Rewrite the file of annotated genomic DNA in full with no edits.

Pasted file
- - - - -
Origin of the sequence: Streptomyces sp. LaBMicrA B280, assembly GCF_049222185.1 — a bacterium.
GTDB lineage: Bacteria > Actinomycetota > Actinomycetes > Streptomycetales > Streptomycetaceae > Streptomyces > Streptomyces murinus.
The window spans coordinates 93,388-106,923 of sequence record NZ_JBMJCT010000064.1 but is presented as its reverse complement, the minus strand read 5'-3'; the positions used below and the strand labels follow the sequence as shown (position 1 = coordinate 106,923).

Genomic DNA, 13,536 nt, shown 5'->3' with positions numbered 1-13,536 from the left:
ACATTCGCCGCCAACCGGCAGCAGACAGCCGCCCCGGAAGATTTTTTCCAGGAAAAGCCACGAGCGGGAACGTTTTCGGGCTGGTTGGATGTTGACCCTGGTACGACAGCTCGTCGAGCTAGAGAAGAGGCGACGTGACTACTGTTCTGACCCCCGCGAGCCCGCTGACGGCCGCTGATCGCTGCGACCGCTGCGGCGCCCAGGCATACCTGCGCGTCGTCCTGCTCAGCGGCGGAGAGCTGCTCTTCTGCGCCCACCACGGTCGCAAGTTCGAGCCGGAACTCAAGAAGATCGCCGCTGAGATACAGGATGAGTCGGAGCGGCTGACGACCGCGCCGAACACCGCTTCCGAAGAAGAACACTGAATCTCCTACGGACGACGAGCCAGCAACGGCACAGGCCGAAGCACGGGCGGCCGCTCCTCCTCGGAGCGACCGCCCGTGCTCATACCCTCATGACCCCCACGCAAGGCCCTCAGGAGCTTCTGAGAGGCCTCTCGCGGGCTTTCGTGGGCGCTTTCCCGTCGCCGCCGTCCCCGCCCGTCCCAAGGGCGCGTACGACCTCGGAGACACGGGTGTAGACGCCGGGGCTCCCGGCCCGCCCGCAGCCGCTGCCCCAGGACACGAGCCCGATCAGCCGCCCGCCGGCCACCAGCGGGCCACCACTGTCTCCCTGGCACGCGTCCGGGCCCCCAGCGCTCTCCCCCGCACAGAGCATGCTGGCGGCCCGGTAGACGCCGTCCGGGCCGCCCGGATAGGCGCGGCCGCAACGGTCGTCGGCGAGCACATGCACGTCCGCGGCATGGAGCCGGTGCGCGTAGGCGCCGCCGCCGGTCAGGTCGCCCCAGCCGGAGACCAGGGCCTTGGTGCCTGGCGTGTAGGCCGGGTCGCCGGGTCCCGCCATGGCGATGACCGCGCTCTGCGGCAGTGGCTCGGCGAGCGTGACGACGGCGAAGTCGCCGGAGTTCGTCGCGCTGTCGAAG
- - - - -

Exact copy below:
Origin of the sequence: Streptomyces sp. LaBMicrA B280, assembly GCF_049222185.1 — a bacterium.
GTDB lineage: Bacteria > Actinomycetota > Actinomycetes > Streptomycetales > Streptomycetaceae > Streptomyces > Streptomyces murinus.
The window spans coordinates 93,388-106,923 of sequence record NZ_JBMJCT010000064.1 but is presented as its reverse complement, the minus strand read 5'-3'; the positions used below and the strand labels follow the sequence as shown (position 1 = coordinate 106,923).

Genomic DNA, 13,536 nt, shown 5'->3' with positions numbered 1-13,536 from the left:
ACATTCGCCGCCAACCGGCAGCAGACAGCCGCCCCGGAAGATTTTTTCCAGGAAAAGCCACGAGCGGGAACGTTTTCGGGCTGGTTGGATGTTGACCCTGGTACGACAGCTCGTCGAGCTAGAGAAGAGGCGACGTGACTACTGTTCTGACCCCCGCGAGCCCGCTGACGGCCGCTGATCGCTGCGACCGCTGCGGCGCCCAGGCATACCTGCGCGTCGTCCTGCTCAGCGGCGGAGAGCTGCTCTTCTGCGCCCACCACGGTCGCAAGTTCGAGCCGGAACTCAAGAAGATCGCCGCTGAGATACAGGATGAGTCGGAGCGGCTGACGACCGCGCCGAACACCGCTTCCGAAGAAGAACACTGAATCTCCTACGGACGACGAGCCAGCAACGGCACAGGCCGAAGCACGGGCGGCCGCTCCTCCTCGGAGCGACCGCCCGTGCTCATACCCTCATGACCCCCACGCAAGGCCCTCAGGAGCTTCTGAGAGGCCTCTCGCGGGCTTTCGTGGGCGCTTTCCCGTCGCCGCCGTCCCCGCCCGTCCCAAGGGCGCGTACGACCTCGGAGACACGGGTGTAGACGCCGGGGCTCCCGGCCCGCCCGCAGCCGCTGCCCCAGGACACGAGCCCGATCAGCCGCCCGCCGGCCACCAGCGGGCCACCACTGTCTCCCTGGCACGCGTCCGGGCCCCCAGCGCTCTCCCCCGCACAGAGCATGCTGGCGGCCCGGTAGACGCCGTCCGGGCCGCCCGGATAGGCGCGGCCGCAACGGTCGTCGGCGAGCACATGCACGTCCGCGGCATGGAGCCGGTGCGCGTAGGCGCCGCCGCCGGTCAGGTCGCCCCAGCCGGAGACCAGGGCCTTGGTGCCTGGCGTGTAGGCCGGGTCGCCGGGTCCCGCCATGGCGATGACCGCGCTCTGCGGCAGTGGCTCGGCGAGCGTGACGACGGCGAAGTCGCCGGAGTTCGTCGCGCTGTCGAAG